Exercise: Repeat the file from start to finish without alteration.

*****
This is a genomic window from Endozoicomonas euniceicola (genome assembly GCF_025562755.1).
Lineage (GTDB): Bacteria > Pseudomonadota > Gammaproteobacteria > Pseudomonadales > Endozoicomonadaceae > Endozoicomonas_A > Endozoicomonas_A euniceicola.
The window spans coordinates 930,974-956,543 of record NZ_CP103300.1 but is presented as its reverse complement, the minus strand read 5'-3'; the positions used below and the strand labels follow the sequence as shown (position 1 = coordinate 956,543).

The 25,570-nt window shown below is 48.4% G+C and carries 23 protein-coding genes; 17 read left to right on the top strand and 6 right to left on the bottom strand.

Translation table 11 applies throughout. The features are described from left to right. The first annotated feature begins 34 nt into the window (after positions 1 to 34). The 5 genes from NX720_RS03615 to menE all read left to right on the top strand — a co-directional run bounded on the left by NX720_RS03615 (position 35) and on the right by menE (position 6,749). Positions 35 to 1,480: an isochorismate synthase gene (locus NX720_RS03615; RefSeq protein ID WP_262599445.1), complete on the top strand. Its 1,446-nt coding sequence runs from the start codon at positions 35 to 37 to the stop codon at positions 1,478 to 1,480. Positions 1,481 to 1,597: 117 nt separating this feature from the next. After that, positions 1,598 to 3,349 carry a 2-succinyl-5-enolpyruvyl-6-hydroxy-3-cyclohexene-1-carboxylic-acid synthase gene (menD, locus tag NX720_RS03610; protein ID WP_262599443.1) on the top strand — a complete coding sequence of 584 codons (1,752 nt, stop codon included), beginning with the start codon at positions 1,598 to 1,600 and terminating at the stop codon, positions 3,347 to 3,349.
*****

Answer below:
This is a genomic window from Endozoicomonas euniceicola (genome assembly GCF_025562755.1).
Lineage (GTDB): Bacteria > Pseudomonadota > Gammaproteobacteria > Pseudomonadales > Endozoicomonadaceae > Endozoicomonas_A > Endozoicomonas_A euniceicola.
The window spans coordinates 930,974-956,543 of record NZ_CP103300.1 but is presented as its reverse complement, the minus strand read 5'-3'; the positions used below and the strand labels follow the sequence as shown (position 1 = coordinate 956,543).

The 25,570-nt window shown below is 48.4% G+C and carries 23 protein-coding genes; 17 read left to right on the top strand and 6 right to left on the bottom strand.

Translation table 11 applies throughout. The features are described from left to right. The first annotated feature begins 34 nt into the window (after positions 1 to 34). The 5 genes from NX720_RS03615 to menE all read left to right on the top strand — a co-directional run bounded on the left by NX720_RS03615 (position 35) and on the right by menE (position 6,749). Positions 35 to 1,480: an isochorismate synthase gene (locus NX720_RS03615; RefSeq protein ID WP_262599445.1), complete on the top strand. Its 1,446-nt coding sequence runs from the start codon at positions 35 to 37 to the stop codon at positions 1,478 to 1,480. Positions 1,481 to 1,597: 117 nt separating this feature from the next. After that, positions 1,598 to 3,349 carry a 2-succinyl-5-enolpyruvyl-6-hydroxy-3-cyclohexene-1-carboxylic-acid synthase gene (menD, locus tag NX720_RS03610; protein ID WP_262599443.1) on the top strand — a complete coding sequence of 584 codons (1,752 nt, stop codon included), beginning with the start codon at positions 1,598 to 1,600 and terminating at the stop codon, positions 3,347 to 3,349.